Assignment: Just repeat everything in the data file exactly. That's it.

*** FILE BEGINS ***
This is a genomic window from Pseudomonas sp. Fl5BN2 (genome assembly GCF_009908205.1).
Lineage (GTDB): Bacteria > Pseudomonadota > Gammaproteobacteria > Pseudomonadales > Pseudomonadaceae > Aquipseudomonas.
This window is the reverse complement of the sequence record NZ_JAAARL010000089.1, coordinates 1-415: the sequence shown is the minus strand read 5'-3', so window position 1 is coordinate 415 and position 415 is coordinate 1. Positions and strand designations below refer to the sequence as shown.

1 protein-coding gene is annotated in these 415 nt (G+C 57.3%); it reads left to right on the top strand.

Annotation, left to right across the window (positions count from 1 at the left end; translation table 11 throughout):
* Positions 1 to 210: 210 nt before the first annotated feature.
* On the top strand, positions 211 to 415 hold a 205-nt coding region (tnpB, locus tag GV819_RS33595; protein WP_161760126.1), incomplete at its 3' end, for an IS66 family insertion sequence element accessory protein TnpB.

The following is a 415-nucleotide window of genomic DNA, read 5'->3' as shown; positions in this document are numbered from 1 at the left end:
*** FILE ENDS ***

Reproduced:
This is a genomic window from Pseudomonas sp. Fl5BN2 (genome assembly GCF_009908205.1).
Lineage (GTDB): Bacteria > Pseudomonadota > Gammaproteobacteria > Pseudomonadales > Pseudomonadaceae > Aquipseudomonas.
This window is the reverse complement of the sequence record NZ_JAAARL010000089.1, coordinates 1-415: the sequence shown is the minus strand read 5'-3', so window position 1 is coordinate 415 and position 415 is coordinate 1. Positions and strand designations below refer to the sequence as shown.

1 protein-coding gene is annotated in these 415 nt (G+C 57.3%); it reads left to right on the top strand.

Annotation, left to right across the window (positions count from 1 at the left end; translation table 11 throughout):
* Positions 1 to 210: 210 nt before the first annotated feature.
* On the top strand, positions 211 to 415 hold a 205-nt coding region (tnpB, locus tag GV819_RS33595; protein WP_161760126.1), incomplete at its 3' end, for an IS66 family insertion sequence element accessory protein TnpB.

The following is a 415-nucleotide window of genomic DNA, read 5'->3' as shown; positions in this document are numbered from 1 at the left end: